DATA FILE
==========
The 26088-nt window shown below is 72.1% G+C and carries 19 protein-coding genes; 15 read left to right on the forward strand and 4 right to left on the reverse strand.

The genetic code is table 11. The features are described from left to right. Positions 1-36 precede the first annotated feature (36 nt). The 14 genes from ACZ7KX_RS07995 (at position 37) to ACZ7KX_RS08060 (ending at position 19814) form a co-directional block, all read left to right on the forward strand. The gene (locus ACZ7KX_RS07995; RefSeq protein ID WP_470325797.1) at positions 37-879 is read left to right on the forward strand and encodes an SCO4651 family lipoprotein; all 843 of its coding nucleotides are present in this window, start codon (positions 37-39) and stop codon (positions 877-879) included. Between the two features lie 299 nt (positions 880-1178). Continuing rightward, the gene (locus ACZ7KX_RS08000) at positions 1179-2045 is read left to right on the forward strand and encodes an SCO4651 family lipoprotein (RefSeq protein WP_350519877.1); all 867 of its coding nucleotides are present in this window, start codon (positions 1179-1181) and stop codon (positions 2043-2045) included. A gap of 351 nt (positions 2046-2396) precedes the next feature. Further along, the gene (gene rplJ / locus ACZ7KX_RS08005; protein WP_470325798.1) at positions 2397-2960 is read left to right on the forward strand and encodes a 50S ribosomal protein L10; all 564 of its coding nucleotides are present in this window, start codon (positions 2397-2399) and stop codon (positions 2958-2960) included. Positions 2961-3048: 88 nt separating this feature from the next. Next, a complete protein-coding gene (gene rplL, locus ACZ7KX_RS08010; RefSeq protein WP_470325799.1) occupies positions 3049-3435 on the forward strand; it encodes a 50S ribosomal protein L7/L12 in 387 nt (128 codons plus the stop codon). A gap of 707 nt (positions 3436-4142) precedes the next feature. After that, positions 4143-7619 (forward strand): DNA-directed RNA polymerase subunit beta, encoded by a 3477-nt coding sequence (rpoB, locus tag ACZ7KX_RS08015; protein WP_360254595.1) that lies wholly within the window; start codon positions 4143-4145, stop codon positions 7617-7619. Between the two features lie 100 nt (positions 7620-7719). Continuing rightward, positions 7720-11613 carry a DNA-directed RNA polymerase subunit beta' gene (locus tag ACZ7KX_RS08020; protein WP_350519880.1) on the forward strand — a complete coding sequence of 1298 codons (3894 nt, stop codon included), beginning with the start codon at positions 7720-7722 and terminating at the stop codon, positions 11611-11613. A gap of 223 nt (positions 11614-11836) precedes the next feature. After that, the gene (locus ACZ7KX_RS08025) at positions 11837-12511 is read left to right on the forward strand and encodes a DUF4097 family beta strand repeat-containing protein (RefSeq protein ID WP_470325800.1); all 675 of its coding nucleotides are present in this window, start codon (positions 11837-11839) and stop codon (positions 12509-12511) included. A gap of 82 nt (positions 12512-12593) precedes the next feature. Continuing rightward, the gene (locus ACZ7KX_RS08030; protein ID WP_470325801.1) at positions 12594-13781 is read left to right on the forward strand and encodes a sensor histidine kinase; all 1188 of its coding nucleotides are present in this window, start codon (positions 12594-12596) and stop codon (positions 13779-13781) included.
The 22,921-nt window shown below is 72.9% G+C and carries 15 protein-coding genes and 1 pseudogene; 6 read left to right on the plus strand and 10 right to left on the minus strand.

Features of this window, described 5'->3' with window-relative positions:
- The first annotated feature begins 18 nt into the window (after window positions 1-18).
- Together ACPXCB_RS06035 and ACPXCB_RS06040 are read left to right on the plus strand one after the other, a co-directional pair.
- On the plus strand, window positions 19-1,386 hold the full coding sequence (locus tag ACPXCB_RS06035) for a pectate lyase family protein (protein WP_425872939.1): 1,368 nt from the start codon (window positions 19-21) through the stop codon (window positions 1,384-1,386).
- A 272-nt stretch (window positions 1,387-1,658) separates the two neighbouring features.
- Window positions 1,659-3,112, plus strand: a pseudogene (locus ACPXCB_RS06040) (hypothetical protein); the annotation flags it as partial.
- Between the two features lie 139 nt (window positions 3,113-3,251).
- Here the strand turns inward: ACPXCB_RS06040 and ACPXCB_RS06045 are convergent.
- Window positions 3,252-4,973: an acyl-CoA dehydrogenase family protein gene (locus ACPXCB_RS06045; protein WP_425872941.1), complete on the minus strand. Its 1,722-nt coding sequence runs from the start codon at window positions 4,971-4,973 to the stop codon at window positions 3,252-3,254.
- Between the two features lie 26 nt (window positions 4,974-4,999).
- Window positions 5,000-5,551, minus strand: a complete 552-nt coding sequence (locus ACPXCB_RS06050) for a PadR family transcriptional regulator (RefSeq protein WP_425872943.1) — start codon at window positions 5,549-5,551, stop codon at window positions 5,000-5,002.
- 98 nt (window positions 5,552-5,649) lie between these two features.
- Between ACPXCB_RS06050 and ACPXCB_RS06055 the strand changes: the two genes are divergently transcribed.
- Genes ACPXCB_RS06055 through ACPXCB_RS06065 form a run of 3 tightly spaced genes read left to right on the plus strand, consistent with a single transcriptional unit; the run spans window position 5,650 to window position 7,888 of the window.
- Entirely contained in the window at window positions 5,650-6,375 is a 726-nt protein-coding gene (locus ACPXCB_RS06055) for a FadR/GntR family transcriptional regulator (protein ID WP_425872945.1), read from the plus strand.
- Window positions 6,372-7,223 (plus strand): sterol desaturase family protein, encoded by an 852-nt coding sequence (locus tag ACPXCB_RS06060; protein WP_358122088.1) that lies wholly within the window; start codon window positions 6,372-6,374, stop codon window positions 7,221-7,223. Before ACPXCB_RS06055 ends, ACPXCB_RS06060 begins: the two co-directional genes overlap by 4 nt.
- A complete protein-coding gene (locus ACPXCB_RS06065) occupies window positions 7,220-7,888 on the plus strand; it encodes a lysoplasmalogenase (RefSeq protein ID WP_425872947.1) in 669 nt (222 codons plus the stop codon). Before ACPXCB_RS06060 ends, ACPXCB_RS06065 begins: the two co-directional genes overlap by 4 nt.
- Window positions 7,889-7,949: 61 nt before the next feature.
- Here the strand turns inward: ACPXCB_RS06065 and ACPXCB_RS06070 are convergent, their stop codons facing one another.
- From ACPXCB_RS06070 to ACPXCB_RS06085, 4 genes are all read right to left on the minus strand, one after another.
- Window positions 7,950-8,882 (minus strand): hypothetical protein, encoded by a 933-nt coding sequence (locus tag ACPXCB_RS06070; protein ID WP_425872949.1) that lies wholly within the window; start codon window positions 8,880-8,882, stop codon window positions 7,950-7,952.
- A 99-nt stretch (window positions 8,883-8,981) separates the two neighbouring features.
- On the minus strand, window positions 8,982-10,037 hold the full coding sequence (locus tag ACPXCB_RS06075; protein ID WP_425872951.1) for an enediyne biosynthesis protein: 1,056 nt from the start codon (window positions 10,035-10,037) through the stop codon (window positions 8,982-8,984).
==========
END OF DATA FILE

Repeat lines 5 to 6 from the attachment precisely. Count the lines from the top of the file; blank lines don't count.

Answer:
- The first annotated feature begins 18 nt into the window (after window positions 1-18).
- Together ACPXCB_RS06035 and ACPXCB_RS06040 are read left to right on the plus strand one after the other, a co-directional pair.